Tuesday, August 24, 2010


My brain fails. I had an idea for a blog I wanted to do, but I forgot it. Soooo... Imma do something else instead.

Me and my friend are playing this game where we get a random story prompt from this website and then just write a short story to it real quick. Then we compare what we ended up with. This is the first one, and it's from last night. At like 1 am. The idea of the game is to just spit out whatever comes. No editing, except for like fixing a small typo or whatever. And no extensive thinking and brainstorming. Just start writing, and that's it.

I thought it was fun and kind of cool. But by no means is this like Newberry award winning or anything. Don't judge me.

This is the story idea from the generator:
8-24-2010 The theme of this story: noir horror. The main characters: pious smuggler and courageous martial artist. The start of the story: delusion. The end of the story: conspiracy.

And this is the story:

The mist wafted through the yard, causing the temperature to drop. It was a full moon. He hated that. His job was bad enough without fearing the supernatural. Not for the first time, he questioned his occupation. Tomorrow he would sit in the box wondering what to confess to the priest, just as he did every time he had a job. But he knew that, in the end, he wouldn’t mention this. He never did.

The shovel hit something, and he realized that he had been digging for much longer than he had thought. He cleared the dirt away from the pine boards, and fastened the ropes. The next bit was always the hardest. If he had an assistant everything would be so much faster, and he could get out of there. But he didn’t dare tell anyone how he made his money.

Not that it was wrong. He was working for the good of many people. At least, that’s what he kept telling himself. He felt that his conscience was clear, but there was always a nagging sense of guilt. Just the tiniest uncertainty, hanging in the back of his mind like a cobweb.

No, he thought. He needed the money. And they needed the parts. The students couldn’t learn as well without them. And this one would be especially useful. It was very fresh. The dirt hadn’t even settled yet.

Sweating and covered in grime, he climbed from the hole and heaved on the ropes. Heavy. Heavier than usual. This one must have been big. All the better. He could charge more.
An owl hooted and startled him. He nearly let go of the ropes, but caught them just in time. Just an owl. Nothing scary. Nothing unusual. He kept at it until the box was clear of the hole. Then he tied the ropes off, and reached out to pull the thing over to the solid ground. It really was much heavier than usual.

He turned away quickly. He didn’t like to look at those things too long. It started to give him ideas. She shook off a shudder, and started for the cart. A sudden loud crack rang through the empty grounds. He froze, pulse racing so fast that it pounded in his ears.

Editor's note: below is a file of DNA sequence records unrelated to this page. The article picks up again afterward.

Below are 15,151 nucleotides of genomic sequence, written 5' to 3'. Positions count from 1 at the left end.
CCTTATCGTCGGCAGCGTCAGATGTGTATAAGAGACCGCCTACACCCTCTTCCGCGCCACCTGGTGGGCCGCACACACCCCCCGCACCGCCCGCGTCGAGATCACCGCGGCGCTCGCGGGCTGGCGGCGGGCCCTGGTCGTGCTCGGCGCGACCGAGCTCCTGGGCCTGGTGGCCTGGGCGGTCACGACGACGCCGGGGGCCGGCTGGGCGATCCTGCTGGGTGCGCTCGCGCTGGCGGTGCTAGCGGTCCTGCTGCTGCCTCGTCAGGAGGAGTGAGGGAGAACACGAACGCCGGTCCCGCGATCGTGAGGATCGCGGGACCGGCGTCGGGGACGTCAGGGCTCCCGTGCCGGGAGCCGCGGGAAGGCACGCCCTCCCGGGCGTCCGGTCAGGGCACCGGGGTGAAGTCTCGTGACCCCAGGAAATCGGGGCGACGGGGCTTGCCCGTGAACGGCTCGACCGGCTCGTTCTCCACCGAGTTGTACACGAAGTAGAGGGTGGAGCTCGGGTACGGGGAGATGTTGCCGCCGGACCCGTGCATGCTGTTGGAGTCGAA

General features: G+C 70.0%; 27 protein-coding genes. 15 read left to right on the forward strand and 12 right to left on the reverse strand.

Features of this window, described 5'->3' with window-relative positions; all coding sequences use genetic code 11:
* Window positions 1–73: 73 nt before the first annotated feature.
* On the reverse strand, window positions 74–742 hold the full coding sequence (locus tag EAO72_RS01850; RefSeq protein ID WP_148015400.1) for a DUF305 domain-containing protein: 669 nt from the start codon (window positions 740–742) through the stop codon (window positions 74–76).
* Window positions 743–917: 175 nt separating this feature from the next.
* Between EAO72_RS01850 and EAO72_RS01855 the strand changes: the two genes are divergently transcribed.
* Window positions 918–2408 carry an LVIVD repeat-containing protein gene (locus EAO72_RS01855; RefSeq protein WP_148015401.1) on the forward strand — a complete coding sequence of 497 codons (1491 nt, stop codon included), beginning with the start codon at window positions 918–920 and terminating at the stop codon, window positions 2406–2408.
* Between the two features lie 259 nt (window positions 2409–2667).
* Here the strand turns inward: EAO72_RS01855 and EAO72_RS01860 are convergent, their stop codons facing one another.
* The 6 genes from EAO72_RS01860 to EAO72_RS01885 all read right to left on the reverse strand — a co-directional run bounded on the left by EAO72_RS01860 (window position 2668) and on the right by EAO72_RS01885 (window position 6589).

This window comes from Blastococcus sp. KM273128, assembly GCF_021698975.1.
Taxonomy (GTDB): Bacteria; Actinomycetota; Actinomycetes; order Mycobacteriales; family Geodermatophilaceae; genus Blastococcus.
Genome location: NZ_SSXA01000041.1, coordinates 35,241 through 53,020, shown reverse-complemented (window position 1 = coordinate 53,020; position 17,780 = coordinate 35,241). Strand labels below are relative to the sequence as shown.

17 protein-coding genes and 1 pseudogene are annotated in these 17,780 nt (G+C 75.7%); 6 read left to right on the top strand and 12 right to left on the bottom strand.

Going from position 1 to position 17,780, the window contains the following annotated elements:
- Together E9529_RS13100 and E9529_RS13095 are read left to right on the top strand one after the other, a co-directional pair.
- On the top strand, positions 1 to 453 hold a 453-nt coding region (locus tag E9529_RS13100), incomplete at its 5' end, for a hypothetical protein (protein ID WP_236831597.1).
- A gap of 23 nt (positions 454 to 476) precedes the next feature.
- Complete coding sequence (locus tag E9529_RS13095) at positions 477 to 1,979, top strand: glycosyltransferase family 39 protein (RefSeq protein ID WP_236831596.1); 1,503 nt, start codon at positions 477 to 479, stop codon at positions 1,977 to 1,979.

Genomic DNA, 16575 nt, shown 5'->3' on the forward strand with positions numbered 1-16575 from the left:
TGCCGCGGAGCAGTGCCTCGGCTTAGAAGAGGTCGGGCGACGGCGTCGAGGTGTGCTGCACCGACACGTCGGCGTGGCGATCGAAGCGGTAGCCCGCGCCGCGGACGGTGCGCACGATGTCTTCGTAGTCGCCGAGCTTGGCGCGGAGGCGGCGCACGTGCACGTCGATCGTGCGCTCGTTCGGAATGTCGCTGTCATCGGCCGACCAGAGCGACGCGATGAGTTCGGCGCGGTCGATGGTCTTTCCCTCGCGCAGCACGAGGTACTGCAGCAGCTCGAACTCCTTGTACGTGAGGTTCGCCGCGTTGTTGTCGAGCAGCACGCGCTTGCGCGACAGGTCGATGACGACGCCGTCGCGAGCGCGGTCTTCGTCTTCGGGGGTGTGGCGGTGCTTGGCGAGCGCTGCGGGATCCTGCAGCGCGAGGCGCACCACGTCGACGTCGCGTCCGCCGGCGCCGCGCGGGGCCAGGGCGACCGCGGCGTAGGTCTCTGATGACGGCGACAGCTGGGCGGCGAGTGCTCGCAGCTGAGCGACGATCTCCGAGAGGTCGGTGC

It was a full minute before he dared to move. After such a long silence, he wasn’t quite sure he had actually heard anything. His mind was probably playing tricks with him. It often did at the full moon. Summoning his courage, he took another step for the cart. The horse whinnied nervously, and stamped a foot.

He backed the cart toward the hole. He didn’t want to handle the thing any more than he had to. He suppressed another shudder and patted the horse on the neck to calm him. He took a deep breath before walking around to the back of the cart.

His stomach lurched, and felt as though he had just swallowed a bucketful of lead. The box was right where he had left it, but there was a wide crack running the entire length of the lid. His knees started to shake. It was only his imagination. Only imagination. The full moon was making him see things that weren’t there.

Slowly he stepped toward it, intending the raise it to the back of the cart with the ropes. He took tiny steps, all the while avoiding the sight of the cracked lid. As much as he was terrified of it, he couldn’t keep his eyes from sliding back.
He bent down to untie the ropes, preparing himself to lift the weight once again. He gave a mighty heave, and the box flew into the air. The lightness shocked him and he let go, causing the pine planking to slam into the ground. The lid was on the ground nearby. The box was completely empty.

He backed into the tree, hyperventilating and muttering at the same time. More mist swirled around him, chilling him to the bone. He closed his eyes and opened them again, hoping to wake up. But the box was still empty.

He couldn’t get any air. His lungs wouldn’t let him breathe. A shadow flew past in the mist. He screamed and dropped to his knees. He grabbed his crucifix and held it tight. Leave me alone. Leave me alone.

A form appeared in front of him, looking like an acrobat. It flipped and leaped past the headstones, coming right for him. He couldn’t look. He bent double, crying harder than he ever had. Never again. He would never come here again. He would spend days in the chapel. He would tell the priest everything.

“Don’t hurt me!” He whimpered in a high pitched voice, while covering his head with his hands.
Cold metal closed around his wrists. He knew he was done for. This was the end. He would never get a chance to live past thirty.

“I won’t.” Said a voice, made ethereal by the cold, wet night. “If you confess.”

“Anything.” He squeaked.

Lights flooded the area as torches flared to life. Lanterns were uncovered, and pistols were cocked. Glancing up, he saw a ring of policemen advancing on him. He found his wrists to be handcuffed. Somewhere in his mind, he knew that he was under arrest. He knew that this had been an elaborate trap, set just for him. But he was too terrified to care.

The dark, shadowy figure slipped away into the night, unnoticed by anyone but him.

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